Iron rivets, instead of steel rivets, where also used in essential places throughout the Titanic, further compromising her hull’s integrity. Iron rivets were on the bow where the iceberg struck.

Representatives of Harland & Wolff dispute the claims, calling the information in the book circumstantial at best.

Monday, April 14, 2008

America's Port, Reality Show

This morning, I woke to a panicked call from my boyfriend, Ben. He's been out of town for a few days, and won't be back until tomorrow. "Will you please, please tape 'America's Port' for me?" he practically squealed. (Sorry, Ben.) Well, there was no need for his consternation: My DVR was already set to record. Because...Hello my name is Catherine, and I'm an "America's Port" addict.

"America's Port" is a reality show that airs on the National Geographic Channel on Monday nights at 10 ET. This eight-episode series provides a behind-the-scenes look at the enormous Port of Los Angeles, the nation's leading seaport in terms of shipping container volume and cargo value. From loading and unloading cargo hundreds of feet in the air to the grim task of searching for bodies underwater, there's certainly a lot that goes on at this center for trade, and most of it is pretty interesting to watch.

Thursday, April 10, 2008

Safe Boaters Wanted!

If you're the kind of boater who always makes sure your guests know proper behavior onboard and what to do in an emergency, then the National Boating Safety Advisory Council (NBSAC) can use your help. The U.S. Coast Guard is presently seeking people to fill some open positions on the council's board.

Just because you're a Regular Joe, don't think you can't get involved. In fact, the NBSAC is comprised of members of the general public as well as representatives from the boating industry, national recreational-boating organizations, and state-level departments responsible for boating-safety programs. The council works closely with the Coast Guard and in turn with the Secretary of Homeland Security on federal regulations and other matters relating to boating safety.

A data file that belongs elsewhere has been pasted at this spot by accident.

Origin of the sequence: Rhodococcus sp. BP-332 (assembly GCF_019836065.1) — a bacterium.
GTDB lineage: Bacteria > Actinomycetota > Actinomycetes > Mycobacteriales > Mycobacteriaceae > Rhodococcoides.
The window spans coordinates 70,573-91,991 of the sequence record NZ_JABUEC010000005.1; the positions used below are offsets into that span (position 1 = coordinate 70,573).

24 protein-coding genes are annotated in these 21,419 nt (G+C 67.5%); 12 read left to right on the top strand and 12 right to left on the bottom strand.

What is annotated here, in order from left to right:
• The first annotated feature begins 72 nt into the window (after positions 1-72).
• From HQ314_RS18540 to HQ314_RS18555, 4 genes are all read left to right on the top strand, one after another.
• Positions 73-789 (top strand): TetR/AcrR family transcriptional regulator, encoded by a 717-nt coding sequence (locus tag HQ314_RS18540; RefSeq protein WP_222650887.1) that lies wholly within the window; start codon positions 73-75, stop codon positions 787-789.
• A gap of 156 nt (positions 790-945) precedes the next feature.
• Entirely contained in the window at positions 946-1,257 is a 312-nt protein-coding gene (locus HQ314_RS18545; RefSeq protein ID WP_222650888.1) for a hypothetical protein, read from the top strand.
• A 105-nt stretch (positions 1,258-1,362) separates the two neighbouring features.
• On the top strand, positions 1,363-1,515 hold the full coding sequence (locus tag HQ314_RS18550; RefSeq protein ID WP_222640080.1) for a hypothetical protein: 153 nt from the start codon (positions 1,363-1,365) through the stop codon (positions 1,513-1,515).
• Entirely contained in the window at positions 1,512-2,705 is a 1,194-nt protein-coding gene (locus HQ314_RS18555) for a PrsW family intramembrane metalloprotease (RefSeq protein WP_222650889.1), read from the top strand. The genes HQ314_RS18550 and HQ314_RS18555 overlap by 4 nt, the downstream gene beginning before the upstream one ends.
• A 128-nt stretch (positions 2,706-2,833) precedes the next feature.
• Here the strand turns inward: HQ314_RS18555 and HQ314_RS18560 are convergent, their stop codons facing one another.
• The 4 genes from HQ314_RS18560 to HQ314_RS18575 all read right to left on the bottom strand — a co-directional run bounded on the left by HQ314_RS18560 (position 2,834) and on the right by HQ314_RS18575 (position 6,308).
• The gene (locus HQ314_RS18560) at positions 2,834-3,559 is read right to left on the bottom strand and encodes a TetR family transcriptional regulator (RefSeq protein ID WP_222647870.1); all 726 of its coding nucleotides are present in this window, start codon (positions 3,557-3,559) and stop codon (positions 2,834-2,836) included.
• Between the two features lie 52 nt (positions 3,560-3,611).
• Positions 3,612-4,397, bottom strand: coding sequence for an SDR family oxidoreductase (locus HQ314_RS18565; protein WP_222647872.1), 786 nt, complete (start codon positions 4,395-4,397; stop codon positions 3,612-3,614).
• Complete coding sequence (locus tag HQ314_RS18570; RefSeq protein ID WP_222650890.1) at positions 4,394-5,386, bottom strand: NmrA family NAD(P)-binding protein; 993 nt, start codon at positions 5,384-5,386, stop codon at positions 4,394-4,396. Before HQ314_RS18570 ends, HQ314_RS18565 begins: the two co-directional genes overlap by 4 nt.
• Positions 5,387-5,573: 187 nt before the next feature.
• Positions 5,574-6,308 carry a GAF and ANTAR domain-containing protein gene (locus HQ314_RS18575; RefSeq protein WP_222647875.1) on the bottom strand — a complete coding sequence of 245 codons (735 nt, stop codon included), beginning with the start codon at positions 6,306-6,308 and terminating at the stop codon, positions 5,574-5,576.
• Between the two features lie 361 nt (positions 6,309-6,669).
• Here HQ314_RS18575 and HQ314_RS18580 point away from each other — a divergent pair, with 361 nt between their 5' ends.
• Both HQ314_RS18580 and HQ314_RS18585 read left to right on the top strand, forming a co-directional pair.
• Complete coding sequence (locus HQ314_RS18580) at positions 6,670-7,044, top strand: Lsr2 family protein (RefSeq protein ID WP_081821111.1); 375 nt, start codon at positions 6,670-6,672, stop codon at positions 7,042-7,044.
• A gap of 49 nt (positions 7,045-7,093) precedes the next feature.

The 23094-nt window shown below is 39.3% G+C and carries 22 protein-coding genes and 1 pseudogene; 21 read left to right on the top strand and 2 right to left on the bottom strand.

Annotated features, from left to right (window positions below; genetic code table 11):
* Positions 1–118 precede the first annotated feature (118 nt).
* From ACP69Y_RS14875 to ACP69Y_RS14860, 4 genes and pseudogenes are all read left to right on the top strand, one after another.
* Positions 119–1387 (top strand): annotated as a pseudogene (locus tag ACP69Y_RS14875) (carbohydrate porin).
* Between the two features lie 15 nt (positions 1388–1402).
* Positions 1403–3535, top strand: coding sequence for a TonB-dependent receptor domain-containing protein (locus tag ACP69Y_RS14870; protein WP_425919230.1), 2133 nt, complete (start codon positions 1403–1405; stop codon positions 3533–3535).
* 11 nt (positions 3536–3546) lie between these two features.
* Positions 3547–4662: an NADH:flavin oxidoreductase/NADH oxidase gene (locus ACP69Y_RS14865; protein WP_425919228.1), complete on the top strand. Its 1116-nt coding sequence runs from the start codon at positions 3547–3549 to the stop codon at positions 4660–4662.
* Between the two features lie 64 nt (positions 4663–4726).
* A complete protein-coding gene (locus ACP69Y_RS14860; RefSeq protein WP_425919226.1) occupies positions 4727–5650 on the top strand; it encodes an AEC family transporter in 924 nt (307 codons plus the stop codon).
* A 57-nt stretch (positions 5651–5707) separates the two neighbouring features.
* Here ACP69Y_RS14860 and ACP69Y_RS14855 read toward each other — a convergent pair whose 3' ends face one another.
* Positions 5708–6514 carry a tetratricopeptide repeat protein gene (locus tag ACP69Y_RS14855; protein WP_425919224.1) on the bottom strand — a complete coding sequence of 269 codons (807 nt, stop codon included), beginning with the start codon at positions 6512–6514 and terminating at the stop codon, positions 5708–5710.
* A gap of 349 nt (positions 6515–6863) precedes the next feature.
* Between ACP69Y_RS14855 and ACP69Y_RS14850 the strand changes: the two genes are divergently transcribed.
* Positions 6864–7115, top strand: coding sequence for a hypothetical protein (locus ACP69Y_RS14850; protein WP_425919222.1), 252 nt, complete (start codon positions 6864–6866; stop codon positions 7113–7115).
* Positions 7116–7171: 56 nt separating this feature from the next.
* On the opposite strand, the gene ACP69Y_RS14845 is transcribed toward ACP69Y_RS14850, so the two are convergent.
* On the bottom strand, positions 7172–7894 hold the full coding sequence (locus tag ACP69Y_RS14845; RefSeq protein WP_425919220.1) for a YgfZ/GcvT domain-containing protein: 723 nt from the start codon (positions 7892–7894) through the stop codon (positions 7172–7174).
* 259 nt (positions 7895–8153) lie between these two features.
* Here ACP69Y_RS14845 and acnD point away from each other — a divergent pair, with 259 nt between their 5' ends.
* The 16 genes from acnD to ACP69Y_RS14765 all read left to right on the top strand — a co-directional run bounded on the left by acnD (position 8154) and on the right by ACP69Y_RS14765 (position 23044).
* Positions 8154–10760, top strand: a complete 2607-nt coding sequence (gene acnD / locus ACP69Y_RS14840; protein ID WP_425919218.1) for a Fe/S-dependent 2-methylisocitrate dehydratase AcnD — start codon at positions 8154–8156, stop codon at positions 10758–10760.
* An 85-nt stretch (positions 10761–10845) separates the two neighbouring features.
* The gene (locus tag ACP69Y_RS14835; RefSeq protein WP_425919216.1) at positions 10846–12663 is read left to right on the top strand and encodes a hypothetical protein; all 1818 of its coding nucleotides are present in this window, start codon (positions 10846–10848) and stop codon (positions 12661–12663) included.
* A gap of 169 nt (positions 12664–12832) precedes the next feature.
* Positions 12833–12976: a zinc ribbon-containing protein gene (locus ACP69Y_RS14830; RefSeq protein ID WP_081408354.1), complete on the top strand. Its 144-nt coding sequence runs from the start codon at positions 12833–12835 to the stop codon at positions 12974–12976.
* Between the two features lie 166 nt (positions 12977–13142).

For further information, or to download an application, click here.

Wednesday, April 9, 2008

Ethanol Lawsuit

If a federal class-action lawsuit filed earlier this week eventually succeeds, Big Oil will pay big bucks for what the plaintiffs claim is deliberate misinformation regarding ethanol.

The suit seeks to represent boat owners who have fiberglass fuel tanks and who filled them with ethanol-blended gasoline from a California retailer. The suit also seeks to represent all California residents who own boats with a fiberglass fuel tank that had to be replaced because of damage caused by ethanol-blended gasoline bought from a California retailer.

Kabateck Brown Kellner, the lead firm on the case, claims that when Methyl tert-butyl ether (MTBE) was banned in many states in 2004 because of environmental concerns, ExxonMobil, Chevron, and other oil companies selected ethanol as an octane-booster replacement. However, the lawsuit further states, consumers weren't educated about the differences between MTBE and ethanol-mixed gasoline, nor were they informed about "the disastrous effects ethanol has on fiberglass marine fuel tanks." Ethanol dissolves the resin and therefore the tank, and eventually the boat's engine and other systems are affected, since the dissolved resin enters the fuel system.